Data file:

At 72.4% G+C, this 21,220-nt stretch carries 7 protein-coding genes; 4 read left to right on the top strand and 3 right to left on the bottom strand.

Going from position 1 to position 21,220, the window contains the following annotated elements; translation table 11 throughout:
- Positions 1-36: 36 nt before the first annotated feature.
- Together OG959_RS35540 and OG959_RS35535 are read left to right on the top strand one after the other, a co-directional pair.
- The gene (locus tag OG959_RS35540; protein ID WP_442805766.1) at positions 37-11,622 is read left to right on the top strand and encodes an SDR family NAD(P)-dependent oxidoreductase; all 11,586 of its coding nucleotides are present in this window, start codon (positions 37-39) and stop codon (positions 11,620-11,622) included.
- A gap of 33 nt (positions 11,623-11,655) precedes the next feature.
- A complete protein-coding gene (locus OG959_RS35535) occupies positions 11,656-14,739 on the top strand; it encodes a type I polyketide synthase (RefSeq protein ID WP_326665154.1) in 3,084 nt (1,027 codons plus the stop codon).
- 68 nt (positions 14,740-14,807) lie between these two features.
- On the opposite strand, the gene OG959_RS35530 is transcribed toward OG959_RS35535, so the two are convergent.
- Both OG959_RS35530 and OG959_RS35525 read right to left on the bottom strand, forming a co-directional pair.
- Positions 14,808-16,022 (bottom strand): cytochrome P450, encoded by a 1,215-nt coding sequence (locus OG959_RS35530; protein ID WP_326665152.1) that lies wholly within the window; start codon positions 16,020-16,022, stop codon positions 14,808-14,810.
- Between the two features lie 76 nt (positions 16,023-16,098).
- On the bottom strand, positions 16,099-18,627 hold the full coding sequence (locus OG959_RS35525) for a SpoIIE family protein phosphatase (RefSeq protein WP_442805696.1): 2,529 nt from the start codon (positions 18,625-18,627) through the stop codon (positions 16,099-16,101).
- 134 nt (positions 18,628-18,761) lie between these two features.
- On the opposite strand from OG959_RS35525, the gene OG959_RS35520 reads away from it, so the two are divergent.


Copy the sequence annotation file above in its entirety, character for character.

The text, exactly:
At 72.4% G+C, this 21,220-nt stretch carries 7 protein-coding genes; 4 read left to right on the top strand and 3 right to left on the bottom strand.

Going from position 1 to position 21,220, the window contains the following annotated elements; translation table 11 throughout:
- Positions 1-36: 36 nt before the first annotated feature.
- Together OG959_RS35540 and OG959_RS35535 are read left to right on the top strand one after the other, a co-directional pair.
- The gene (locus tag OG959_RS35540; protein ID WP_442805766.1) at positions 37-11,622 is read left to right on the top strand and encodes an SDR family NAD(P)-dependent oxidoreductase; all 11,586 of its coding nucleotides are present in this window, start codon (positions 37-39) and stop codon (positions 11,620-11,622) included.
- A gap of 33 nt (positions 11,623-11,655) precedes the next feature.
- A complete protein-coding gene (locus OG959_RS35535) occupies positions 11,656-14,739 on the top strand; it encodes a type I polyketide synthase (RefSeq protein ID WP_326665154.1) in 3,084 nt (1,027 codons plus the stop codon).
- 68 nt (positions 14,740-14,807) lie between these two features.
- On the opposite strand, the gene OG959_RS35530 is transcribed toward OG959_RS35535, so the two are convergent.
- Both OG959_RS35530 and OG959_RS35525 read right to left on the bottom strand, forming a co-directional pair.
- Positions 14,808-16,022 (bottom strand): cytochrome P450, encoded by a 1,215-nt coding sequence (locus OG959_RS35530; protein ID WP_326665152.1) that lies wholly within the window; start codon positions 16,020-16,022, stop codon positions 14,808-14,810.
- Between the two features lie 76 nt (positions 16,023-16,098).
- On the bottom strand, positions 16,099-18,627 hold the full coding sequence (locus OG959_RS35525) for a SpoIIE family protein phosphatase (RefSeq protein WP_442805696.1): 2,529 nt from the start codon (positions 18,625-18,627) through the stop codon (positions 16,099-16,101).
- 134 nt (positions 18,628-18,761) lie between these two features.
- On the opposite strand from OG959_RS35525, the gene OG959_RS35520 reads away from it, so the two are divergent.